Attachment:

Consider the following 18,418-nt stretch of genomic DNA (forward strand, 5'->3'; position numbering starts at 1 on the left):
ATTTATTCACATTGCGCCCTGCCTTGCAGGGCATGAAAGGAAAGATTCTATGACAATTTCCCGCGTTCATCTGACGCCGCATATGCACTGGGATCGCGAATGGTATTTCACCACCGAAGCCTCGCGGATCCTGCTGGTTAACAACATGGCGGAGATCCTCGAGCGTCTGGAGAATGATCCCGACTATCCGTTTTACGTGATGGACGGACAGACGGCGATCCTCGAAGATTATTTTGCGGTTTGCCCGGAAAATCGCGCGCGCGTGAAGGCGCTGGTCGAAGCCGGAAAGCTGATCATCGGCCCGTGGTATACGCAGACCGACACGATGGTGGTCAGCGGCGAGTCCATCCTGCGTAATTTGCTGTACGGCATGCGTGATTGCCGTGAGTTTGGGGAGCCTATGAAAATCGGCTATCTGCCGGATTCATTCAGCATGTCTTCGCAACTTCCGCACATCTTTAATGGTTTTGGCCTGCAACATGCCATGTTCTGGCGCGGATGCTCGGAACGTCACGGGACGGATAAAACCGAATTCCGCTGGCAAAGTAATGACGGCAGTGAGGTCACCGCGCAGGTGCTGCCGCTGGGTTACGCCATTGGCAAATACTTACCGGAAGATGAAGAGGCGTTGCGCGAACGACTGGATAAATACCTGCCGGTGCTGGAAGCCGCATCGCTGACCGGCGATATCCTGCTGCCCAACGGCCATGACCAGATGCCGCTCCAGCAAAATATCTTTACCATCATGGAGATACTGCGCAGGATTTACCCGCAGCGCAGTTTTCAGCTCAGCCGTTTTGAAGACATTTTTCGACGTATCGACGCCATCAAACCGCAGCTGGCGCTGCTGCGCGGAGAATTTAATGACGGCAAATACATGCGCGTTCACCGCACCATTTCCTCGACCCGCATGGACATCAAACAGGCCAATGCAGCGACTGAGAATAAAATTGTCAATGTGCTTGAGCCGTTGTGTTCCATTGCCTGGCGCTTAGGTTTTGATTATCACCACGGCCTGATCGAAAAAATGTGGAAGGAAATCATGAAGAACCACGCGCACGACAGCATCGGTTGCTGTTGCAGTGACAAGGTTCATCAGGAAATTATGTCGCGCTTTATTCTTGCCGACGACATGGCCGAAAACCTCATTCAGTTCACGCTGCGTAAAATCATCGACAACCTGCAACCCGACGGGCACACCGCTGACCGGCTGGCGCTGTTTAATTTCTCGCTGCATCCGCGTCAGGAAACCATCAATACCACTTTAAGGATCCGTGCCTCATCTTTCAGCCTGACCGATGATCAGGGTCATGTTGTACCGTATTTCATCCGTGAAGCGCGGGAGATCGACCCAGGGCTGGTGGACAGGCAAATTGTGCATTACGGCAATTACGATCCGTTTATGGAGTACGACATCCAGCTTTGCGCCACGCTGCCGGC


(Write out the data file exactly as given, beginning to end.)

Consider the following 18,418-nt stretch of genomic DNA (forward strand, 5'->3'; position numbering starts at 1 on the left):
ATTTATTCACATTGCGCCCTGCCTTGCAGGGCATGAAAGGAAAGATTCTATGACAATTTCCCGCGTTCATCTGACGCCGCATATGCACTGGGATCGCGAATGGTATTTCACCACCGAAGCCTCGCGGATCCTGCTGGTTAACAACATGGCGGAGATCCTCGAGCGTCTGGAGAATGATCCCGACTATCCGTTTTACGTGATGGACGGACAGACGGCGATCCTCGAAGATTATTTTGCGGTTTGCCCGGAAAATCGCGCGCGCGTGAAGGCGCTGGTCGAAGCCGGAAAGCTGATCATCGGCCCGTGGTATACGCAGACCGACACGATGGTGGTCAGCGGCGAGTCCATCCTGCGTAATTTGCTGTACGGCATGCGTGATTGCCGTGAGTTTGGGGAGCCTATGAAAATCGGCTATCTGCCGGATTCATTCAGCATGTCTTCGCAACTTCCGCACATCTTTAATGGTTTTGGCCTGCAACATGCCATGTTCTGGCGCGGATGCTCGGAACGTCACGGGACGGATAAAACCGAATTCCGCTGGCAAAGTAATGACGGCAGTGAGGTCACCGCGCAGGTGCTGCCGCTGGGTTACGCCATTGGCAAATACTTACCGGAAGATGAAGAGGCGTTGCGCGAACGACTGGATAAATACCTGCCGGTGCTGGAAGCCGCATCGCTGACCGGCGATATCCTGCTGCCCAACGGCCATGACCAGATGCCGCTCCAGCAAAATATCTTTACCATCATGGAGATACTGCGCAGGATTTACCCGCAGCGCAGTTTTCAGCTCAGCCGTTTTGAAGACATTTTTCGACGTATCGACGCCATCAAACCGCAGCTGGCGCTGCTGCGCGGAGAATTTAATGACGGCAAATACATGCGCGTTCACCGCACCATTTCCTCGACCCGCATGGACATCAAACAGGCCAATGCAGCGACTGAGAATAAAATTGTCAATGTGCTTGAGCCGTTGTGTTCCATTGCCTGGCGCTTAGGTTTTGATTATCACCACGGCCTGATCGAAAAAATGTGGAAGGAAATCATGAAGAACCACGCGCACGACAGCATCGGTTGCTGTTGCAGTGACAAGGTTCATCAGGAAATTATGTCGCGCTTTATTCTTGCCGACGACATGGCCGAAAACCTCATTCAGTTCACGCTGCGTAAAATCATCGACAACCTGCAACCCGACGGGCACACCGCTGACCGGCTGGCGCTGTTTAATTTCTCGCTGCATCCGCGTCAGGAAACCATCAATACCACTTTAAGGATCCGTGCCTCATCTTTCAGCCTGACCGATGATCAGGGTCATGTTGTACCGTATTTCATCCGTGAAGCGCGGGAGATCGACCCAGGGCTGGTGGACAGGCAAATTGTGCATTACGGCAATTACGATCCGTTTATGGAGTACGACATCCAGCTTTGCGCCACGCTGCCGGC